Today, we are at the cusp of the Industrial Revolution 4.1. Developments in artificial intelligence (AI), robotics, IoT, and machine learning (ML) are happening at a break-neck speed and are augmenting one another. This pace of change is unprecedented in history and is laying the foundation for a more inclusive revolution. While this imminent transformation holds great promise, it requires a different approach from various sectors such as education, skillingand employment.
Addressing the skill shortage
Reskilling and upskilling for today’s workforce and job seekers is vital as industries witness rapid technological developments. This problem is further augmented by talent shortages and growing unemployment. This is the classical “employment paradox” problem. According to the International Labour Organisation (ILO), India is staring at a whopping 29 million skill-deficit by 2030. Owing to skill shortages, 53% of Indian businesses could not recruit in 2019. A recent report revealed that in 2021, less than half (45.9%) graduates are employable. According to the National Council for Skill Development & Entrepreneurship (NCSDE), with 15 million youngsters entering the workforce each year, corporate India feels that 65-75% are not job-ready or are unemployable. While much has been spoken about the need for reform in basic education, skilling, and reskilling are imperative. It is the collective responsibility of job seekers, aspirants, graduates and professionals to update and upgrade through programs created for emerging and advanced technologies such as data science, machine learning, game design and the likes.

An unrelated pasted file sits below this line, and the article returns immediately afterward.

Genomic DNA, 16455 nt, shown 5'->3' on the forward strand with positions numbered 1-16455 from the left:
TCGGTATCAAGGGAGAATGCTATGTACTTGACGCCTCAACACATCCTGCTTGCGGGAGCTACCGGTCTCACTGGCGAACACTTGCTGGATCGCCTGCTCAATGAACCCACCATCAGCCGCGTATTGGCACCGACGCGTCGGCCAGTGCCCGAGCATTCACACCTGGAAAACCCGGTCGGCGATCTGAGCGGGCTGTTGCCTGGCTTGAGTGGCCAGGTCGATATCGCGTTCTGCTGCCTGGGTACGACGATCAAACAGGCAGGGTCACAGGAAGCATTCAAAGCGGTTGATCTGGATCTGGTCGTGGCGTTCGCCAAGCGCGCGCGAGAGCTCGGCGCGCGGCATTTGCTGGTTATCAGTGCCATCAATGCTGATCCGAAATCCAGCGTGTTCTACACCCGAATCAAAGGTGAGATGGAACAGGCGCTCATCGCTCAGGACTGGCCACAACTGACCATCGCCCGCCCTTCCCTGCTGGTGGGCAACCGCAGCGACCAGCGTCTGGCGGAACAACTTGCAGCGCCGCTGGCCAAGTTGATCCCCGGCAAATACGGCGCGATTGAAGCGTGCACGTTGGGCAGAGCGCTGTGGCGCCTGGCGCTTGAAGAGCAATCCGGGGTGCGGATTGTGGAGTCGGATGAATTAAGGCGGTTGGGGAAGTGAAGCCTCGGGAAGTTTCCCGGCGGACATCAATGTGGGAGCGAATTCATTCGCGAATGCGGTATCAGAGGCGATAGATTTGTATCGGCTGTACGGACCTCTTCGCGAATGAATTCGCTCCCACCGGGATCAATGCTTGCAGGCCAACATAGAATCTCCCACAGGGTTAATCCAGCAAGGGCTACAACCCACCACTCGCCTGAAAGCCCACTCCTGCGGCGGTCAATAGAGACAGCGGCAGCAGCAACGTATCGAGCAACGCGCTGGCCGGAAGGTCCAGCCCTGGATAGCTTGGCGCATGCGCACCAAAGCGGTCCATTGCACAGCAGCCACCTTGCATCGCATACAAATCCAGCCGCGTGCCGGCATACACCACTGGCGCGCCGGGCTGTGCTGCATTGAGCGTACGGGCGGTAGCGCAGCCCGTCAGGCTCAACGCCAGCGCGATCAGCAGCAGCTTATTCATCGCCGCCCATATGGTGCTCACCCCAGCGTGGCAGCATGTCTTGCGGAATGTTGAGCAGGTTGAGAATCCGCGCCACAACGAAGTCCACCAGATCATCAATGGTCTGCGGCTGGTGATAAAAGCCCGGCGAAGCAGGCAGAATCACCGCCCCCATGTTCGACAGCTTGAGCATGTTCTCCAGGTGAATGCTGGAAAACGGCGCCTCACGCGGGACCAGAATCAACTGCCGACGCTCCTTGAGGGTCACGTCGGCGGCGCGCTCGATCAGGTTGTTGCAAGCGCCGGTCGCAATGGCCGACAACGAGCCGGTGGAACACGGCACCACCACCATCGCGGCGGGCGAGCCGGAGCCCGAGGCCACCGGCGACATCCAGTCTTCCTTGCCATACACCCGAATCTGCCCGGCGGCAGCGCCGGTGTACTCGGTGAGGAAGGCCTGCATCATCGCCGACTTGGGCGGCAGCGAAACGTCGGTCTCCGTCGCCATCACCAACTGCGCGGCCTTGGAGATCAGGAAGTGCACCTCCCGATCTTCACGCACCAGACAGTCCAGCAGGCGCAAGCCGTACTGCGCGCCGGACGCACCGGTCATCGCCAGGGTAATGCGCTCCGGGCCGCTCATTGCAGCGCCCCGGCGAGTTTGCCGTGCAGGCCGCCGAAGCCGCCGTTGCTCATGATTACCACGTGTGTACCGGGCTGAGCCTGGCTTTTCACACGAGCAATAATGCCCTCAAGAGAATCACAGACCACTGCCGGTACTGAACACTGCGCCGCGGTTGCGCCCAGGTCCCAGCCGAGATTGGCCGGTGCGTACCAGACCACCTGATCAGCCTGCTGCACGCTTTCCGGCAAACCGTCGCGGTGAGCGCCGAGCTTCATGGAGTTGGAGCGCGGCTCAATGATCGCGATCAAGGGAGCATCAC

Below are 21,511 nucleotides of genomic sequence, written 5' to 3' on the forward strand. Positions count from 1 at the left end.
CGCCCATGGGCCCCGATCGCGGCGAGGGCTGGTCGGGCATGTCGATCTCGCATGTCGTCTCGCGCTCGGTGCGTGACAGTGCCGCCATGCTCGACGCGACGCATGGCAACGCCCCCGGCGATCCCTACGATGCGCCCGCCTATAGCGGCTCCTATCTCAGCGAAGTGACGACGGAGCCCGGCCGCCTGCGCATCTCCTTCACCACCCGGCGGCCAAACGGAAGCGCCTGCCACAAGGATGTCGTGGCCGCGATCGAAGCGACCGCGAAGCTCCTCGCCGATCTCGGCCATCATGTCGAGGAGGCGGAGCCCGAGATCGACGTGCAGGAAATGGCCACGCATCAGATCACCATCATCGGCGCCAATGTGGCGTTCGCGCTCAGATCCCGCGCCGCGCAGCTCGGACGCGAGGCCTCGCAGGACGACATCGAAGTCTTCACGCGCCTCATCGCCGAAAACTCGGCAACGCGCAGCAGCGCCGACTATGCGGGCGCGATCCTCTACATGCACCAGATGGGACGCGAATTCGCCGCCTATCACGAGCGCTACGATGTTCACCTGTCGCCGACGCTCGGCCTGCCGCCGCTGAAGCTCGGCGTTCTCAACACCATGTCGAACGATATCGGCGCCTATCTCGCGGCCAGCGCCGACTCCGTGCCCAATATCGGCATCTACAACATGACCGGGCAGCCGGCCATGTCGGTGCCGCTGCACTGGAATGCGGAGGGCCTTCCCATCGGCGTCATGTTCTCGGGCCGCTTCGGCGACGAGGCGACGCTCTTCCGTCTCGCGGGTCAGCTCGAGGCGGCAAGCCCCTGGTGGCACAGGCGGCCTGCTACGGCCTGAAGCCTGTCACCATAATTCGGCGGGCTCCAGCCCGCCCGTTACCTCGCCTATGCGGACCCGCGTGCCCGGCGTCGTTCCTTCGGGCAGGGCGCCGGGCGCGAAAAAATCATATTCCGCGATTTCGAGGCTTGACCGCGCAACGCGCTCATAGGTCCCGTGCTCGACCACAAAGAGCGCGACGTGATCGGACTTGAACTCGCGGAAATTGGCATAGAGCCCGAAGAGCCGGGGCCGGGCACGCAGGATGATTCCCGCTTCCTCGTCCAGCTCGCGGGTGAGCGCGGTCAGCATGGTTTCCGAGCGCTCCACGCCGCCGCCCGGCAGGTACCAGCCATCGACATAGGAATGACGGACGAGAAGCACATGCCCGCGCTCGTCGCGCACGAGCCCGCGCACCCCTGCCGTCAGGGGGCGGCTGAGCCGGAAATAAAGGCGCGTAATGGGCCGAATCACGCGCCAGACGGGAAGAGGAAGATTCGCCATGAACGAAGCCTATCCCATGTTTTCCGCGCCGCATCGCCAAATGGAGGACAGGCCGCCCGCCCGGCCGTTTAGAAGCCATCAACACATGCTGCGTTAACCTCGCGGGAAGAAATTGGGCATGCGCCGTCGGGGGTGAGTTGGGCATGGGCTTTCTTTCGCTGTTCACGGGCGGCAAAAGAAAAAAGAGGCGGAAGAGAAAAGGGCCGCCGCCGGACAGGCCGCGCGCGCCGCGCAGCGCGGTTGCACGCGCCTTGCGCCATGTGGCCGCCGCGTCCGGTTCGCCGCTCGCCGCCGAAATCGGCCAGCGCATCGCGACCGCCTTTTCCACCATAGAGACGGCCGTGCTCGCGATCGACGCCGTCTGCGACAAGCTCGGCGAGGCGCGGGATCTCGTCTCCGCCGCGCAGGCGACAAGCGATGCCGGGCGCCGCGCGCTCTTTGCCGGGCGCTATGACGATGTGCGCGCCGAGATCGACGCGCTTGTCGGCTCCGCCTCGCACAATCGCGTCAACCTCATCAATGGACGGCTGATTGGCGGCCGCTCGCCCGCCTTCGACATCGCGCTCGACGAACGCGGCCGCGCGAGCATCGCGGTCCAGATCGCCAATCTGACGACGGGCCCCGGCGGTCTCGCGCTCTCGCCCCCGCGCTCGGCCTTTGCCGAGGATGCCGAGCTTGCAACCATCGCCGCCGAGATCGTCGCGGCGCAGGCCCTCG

The pandemic-led boom in EdTech
Catalyzed by the global pandemic, EdTech’s acceptance and growth has catapulted over the past year. In fact, Edtechs are expected to have an addressable base of 37 Mn+ paid users by 2025, according to a report. The pandemic also highlighted the convenience that technology brings. For example, until a few years ago, people were hesitant to buy goods online. But now, with the advent of seamless payments, easy user interface, vernacular language options for browsing, among others, online shopping become a norm among tech and not so tech-savvy individuals. Similarly, with EdTech, even though there was awareness about the platforms and opportunities to learn and upskill, the percentage of people exploring them was minimal. With the pandemic, teachers, students, professors, even institutions had to pivot and adopt online modes of learning. After a year of digital lessons, users are realizing the potential, the scope for personalized learning and the convenience that EdTech brings. The rapid strides in the last few months have reaffirmed the importance of taking up structured courses offered by EdTechs to gain a competitive edge.
Emerging job opportunities in India